Ene.Museo Picks Up EU Cultural Heritage Conservation Award


The award ceremony was held in Lisbon on 1 June, in the presence of TRH the Prince and Princess of Asturias.

On 1 June, the European Union awarded the Ene.Museo Nacional de la Energia the Cultural Heritage Conservation Prize, in acknowledgement of the rehabilitation work carried out on the former power station at Ponferrada, transforming one of the buildings into a national energy museum. The award was picked up by Esther Aparicio, technical manager of Ene.Museo, and Toni Vilanova and Jorge Suarez of Impulso, the two architects responsible for the project.

The award ceremony took place at the Jeronimos Monastery in Lisbon (Portugal), as part of the annual Europa Nostra European Heritage Congress. The ceremony was attended by THR the Prince and Princess of Asturias, the President of the Portuguese Republic, Anibal Cavaco Silva, Androulla Vassiliou, European Commissioner for Education, Culture, Multilingualism and Youth, and Placido Domingo, president of the NGO Europa Nostra.

In addition to Ene.Museo, prizes were awarded to another 25 cultural projects from all over Europe, chosen from a total of 226 initiatives from 31 countries. Four other Spanish projects featured among the award winners: Number 2 Blast Furnace at Sagunta Port, the fortifications of Pamplona, the Nolla Palace at Meliana (Valencia) and the Royal Spanish College in Bologna (Italy).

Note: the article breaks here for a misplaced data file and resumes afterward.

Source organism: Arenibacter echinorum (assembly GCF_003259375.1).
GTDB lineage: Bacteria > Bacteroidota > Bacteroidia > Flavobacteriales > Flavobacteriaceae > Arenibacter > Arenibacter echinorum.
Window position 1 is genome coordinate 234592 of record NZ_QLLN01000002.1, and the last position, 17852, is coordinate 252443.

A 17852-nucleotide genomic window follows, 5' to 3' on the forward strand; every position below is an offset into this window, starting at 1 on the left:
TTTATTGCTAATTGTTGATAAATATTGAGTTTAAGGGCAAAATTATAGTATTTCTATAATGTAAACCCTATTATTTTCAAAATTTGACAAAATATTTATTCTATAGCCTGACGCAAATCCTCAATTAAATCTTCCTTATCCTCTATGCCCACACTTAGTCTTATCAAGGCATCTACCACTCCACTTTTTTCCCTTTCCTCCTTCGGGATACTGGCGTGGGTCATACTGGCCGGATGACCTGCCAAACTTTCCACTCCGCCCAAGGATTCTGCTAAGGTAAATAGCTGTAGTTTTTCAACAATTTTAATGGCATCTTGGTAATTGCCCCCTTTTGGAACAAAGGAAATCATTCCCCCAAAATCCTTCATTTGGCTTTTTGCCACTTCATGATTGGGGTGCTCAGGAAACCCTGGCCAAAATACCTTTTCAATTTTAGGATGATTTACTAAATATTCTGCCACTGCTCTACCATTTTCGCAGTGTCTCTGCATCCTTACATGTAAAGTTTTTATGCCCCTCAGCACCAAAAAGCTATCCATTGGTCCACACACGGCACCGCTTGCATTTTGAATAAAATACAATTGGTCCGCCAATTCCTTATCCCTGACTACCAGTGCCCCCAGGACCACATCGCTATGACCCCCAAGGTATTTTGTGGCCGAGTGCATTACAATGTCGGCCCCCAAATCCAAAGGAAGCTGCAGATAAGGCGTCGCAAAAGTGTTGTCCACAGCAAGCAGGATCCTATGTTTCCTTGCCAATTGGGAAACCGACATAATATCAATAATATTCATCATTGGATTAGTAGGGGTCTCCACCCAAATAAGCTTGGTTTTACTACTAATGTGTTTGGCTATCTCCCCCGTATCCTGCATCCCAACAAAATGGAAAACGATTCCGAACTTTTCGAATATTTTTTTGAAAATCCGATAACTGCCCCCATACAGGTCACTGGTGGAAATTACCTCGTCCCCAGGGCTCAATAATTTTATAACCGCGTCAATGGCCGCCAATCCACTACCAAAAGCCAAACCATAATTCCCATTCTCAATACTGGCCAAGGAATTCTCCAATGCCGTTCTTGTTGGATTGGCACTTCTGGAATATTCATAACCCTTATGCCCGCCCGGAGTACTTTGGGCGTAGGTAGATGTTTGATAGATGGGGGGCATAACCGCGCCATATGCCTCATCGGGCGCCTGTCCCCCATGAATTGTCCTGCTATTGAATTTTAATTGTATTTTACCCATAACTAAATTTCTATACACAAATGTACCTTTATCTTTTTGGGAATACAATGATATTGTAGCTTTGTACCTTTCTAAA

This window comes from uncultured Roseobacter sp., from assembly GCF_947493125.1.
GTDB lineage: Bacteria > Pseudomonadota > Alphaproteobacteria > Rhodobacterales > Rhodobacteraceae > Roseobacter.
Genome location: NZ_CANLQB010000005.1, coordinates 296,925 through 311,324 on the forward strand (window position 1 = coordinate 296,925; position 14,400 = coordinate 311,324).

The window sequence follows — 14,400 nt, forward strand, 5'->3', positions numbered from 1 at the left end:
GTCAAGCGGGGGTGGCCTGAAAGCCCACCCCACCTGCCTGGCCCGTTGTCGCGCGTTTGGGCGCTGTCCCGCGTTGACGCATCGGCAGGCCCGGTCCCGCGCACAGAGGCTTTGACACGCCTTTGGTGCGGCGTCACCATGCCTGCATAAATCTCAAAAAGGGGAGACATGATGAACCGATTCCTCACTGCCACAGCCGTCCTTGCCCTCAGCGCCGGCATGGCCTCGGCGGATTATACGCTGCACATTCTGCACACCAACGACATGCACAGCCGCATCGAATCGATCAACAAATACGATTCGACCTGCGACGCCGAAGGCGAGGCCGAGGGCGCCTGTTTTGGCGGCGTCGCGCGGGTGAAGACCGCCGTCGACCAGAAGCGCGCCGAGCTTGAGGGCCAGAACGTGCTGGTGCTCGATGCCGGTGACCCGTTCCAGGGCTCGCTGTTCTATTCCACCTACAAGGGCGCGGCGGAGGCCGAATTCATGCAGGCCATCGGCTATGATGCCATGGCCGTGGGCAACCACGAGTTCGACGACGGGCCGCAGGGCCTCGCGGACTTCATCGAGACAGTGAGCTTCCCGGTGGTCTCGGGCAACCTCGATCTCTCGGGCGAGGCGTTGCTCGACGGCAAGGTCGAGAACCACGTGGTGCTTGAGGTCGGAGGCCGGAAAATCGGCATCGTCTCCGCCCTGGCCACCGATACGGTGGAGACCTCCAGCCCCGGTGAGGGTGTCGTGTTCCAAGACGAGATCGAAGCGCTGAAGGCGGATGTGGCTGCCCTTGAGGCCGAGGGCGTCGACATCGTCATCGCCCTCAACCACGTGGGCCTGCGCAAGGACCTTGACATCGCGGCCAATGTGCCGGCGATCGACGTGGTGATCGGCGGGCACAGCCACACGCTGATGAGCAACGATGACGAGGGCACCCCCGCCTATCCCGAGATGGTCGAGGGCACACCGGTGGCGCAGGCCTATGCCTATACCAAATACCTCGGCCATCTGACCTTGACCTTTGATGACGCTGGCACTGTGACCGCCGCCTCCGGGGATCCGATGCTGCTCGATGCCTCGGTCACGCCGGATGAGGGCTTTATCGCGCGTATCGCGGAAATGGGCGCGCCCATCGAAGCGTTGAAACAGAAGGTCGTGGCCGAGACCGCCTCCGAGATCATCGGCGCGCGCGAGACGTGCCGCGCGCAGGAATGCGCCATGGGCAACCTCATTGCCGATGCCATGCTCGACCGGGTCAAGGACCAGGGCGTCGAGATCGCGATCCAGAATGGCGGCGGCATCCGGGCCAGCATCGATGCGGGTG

The prizes are awarded on an annual basis by the European Union and the NGO Europa Nostra. The awards are given in four categories: conservation, research, dedicated service by individuals or organizations, and education, training and awareness-raising. Each category has its own jury comprising independent experts from all over Europe.

The conversation work on the former power station at Ponferrada, now Ene.térmica – the first facility opened to the public by the Ene National Energy Museum – was carried out between 2008-2011. The jury placed significant emphasis on the exceedingly respectful rehabilitation that has managed to maintain an atmosphere reminiscent of the past that allows visitors to easily understand the process of how coal was transformed into electricity and to learn about the working and living culture formed around this economic activity.

The National Energy Museum at Ponferrada